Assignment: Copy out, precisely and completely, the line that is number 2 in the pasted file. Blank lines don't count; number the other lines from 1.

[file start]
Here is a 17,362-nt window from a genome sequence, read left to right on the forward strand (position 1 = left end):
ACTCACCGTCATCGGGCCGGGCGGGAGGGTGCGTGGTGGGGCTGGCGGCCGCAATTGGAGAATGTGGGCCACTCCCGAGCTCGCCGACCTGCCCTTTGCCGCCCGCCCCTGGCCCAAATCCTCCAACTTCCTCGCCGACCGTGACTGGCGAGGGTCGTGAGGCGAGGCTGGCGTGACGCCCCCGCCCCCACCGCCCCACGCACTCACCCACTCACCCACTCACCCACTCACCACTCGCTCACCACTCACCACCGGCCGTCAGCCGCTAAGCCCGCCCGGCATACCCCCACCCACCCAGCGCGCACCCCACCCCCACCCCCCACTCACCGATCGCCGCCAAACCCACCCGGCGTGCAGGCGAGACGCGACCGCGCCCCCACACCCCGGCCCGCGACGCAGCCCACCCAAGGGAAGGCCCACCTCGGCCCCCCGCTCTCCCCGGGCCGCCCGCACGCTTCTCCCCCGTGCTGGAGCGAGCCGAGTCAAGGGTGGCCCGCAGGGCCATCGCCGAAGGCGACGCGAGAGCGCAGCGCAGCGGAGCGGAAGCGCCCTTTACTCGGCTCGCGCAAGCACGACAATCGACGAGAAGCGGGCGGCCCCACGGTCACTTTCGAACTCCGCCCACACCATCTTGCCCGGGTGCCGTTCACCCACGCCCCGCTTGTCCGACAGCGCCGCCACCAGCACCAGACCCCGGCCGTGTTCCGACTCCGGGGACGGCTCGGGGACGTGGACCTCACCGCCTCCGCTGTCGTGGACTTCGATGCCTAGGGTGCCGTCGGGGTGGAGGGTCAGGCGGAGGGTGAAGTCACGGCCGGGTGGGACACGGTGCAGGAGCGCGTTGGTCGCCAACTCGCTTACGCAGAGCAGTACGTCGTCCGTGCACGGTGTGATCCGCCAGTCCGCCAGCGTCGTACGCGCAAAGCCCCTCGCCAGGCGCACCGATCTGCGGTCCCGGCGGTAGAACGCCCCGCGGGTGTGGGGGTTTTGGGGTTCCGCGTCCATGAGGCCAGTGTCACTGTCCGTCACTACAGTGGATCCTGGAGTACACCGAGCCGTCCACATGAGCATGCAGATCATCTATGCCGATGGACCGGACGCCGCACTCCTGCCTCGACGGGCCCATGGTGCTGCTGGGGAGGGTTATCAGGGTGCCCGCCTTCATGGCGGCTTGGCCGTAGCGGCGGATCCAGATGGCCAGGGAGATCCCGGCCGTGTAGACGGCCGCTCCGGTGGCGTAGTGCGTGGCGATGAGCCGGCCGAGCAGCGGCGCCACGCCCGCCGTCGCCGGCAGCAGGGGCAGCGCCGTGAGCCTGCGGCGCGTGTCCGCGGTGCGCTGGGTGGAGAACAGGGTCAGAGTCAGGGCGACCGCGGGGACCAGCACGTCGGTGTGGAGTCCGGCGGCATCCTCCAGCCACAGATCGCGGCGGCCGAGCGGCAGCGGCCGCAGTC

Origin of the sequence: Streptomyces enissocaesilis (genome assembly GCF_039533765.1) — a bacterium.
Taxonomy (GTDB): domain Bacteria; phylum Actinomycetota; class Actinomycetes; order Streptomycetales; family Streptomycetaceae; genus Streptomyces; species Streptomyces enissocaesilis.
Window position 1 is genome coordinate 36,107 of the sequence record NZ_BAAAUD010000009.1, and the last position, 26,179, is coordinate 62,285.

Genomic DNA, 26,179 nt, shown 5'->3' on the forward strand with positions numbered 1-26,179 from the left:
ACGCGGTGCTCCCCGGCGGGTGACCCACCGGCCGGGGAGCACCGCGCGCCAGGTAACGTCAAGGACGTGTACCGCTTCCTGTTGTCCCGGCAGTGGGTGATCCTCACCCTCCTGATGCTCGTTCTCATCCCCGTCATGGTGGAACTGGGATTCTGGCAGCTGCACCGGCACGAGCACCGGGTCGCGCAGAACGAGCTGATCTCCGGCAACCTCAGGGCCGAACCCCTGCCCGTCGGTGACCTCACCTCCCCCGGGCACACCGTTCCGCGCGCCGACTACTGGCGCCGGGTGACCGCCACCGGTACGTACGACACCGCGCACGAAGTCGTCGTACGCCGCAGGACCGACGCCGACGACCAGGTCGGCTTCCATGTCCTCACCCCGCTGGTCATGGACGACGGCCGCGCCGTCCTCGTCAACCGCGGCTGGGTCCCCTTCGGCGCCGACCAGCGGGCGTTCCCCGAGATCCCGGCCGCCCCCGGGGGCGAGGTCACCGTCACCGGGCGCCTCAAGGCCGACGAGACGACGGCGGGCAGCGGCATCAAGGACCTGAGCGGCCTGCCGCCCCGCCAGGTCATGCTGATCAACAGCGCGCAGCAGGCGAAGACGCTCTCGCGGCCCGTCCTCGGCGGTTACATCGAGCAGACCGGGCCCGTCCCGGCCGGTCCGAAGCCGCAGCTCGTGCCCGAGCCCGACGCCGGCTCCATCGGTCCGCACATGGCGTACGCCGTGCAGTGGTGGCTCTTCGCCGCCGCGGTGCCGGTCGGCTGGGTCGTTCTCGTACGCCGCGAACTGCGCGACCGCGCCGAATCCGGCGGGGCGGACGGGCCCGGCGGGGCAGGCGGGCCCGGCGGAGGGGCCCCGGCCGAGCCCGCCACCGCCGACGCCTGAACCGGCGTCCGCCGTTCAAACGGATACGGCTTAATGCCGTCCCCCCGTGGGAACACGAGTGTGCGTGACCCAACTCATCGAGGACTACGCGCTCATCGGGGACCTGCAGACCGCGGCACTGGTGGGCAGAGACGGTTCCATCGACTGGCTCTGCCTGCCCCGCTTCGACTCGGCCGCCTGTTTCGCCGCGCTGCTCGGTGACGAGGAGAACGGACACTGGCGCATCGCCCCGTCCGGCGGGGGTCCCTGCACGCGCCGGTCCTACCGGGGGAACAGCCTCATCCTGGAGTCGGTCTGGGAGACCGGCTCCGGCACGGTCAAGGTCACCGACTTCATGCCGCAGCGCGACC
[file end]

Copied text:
ACTCACCGTCATCGGGCCGGGCGGGAGGGTGCGTGGTGGGGCTGGCGGCCGCAATTGGAGAATGTGGGCCACTCCCGAGCTCGCCGACCTGCCCTTTGCCGCCCGCCCCTGGCCCAAATCCTCCAACTTCCTCGCCGACCGTGACTGGCGAGGGTCGTGAGGCGAGGCTGGCGTGACGCCCCCGCCCCCACCGCCCCACGCACTCACCCACTCACCCACTCACCCACTCACCACTCGCTCACCACTCACCACCGGCCGTCAGCCGCTAAGCCCGCCCGGCATACCCCCACCCACCCAGCGCGCACCCCACCCCCACCCCCCACTCACCGATCGCCGCCAAACCCACCCGGCGTGCAGGCGAGACGCGACCGCGCCCCCACACCCCGGCCCGCGACGCAGCCCACCCAAGGGAAGGCCCACCTCGGCCCCCCGCTCTCCCCGGGCCGCCCGCACGCTTCTCCCCCGTGCTGGAGCGAGCCGAGTCAAGGGTGGCCCGCAGGGCCATCGCCGAAGGCGACGCGAGAGCGCAGCGCAGCGGAGCGGAAGCGCCCTTTACTCGGCTCGCGCAAGCACGACAATCGACGAGAAGCGGGCGGCCCCACGGTCACTTTCGAACTCCGCCCACACCATCTTGCCCGGGTGCCGTTCACCCACGCCCCGCTTGTCCGACAGCGCCGCCACCAGCACCAGACCCCGGCCGTGTTCCGACTCCGGGGACGGCTCGGGGACGTGGACCTCACCGCCTCCGCTGTCGTGGACTTCGATGCCTAGGGTGCCGTCGGGGTGGAGGGTCAGGCGGAGGGTGAAGTCACGGCCGGGTGGGACACGGTGCAGGAGCGCGTTGGTCGCCAACTCGCTTACGCAGAGCAGTACGTCGTCCGTGCACGGTGTGATCCGCCAGTCCGCCAGCGTCGTACGCGCAAAGCCCCTCGCCAGGCGCACCGATCTGCGGTCCCGGCGGTAGAACGCCCCGCGGGTGTGGGGGTTTTGGGGTTCCGCGTCCATGAGGCCAGTGTCACTGTCCGTCACTACAGTGGATCCTGGAGTACACCGAGCCGTCCACATGAGCATGCAGATCATCTATGCCGATGGACCGGACGCCGCACTCCTGCCTCGACGGGCCCATGGTGCTGCTGGGGAGGGTTATCAGGGTGCCCGCCTTCATGGCGGCTTGGCCGTAGCGGCGGATCCAGATGGCCAGGGAGATCCCGGCCGTGTAGACGGCCGCTCCGGTGGCGTAGTGCGTGGCGATGAGCCGGCCGAGCAGCGGCGCCACGCCCGCCGTCGCCGGCAGCAGGGGCAGCGCCGTGAGCCTGCGGCGCGTGTCCGCGGTGCGCTGGGTGGAGAACAGGGTCAGAGTCAGGGCGACCGCGGGGACCAGCACGTCGGTGTGGAGTCCGGCGGCATCCTCCAGCCACAGATCGCGGCGGCCGAGCGGCAGCGGCCGCAGTC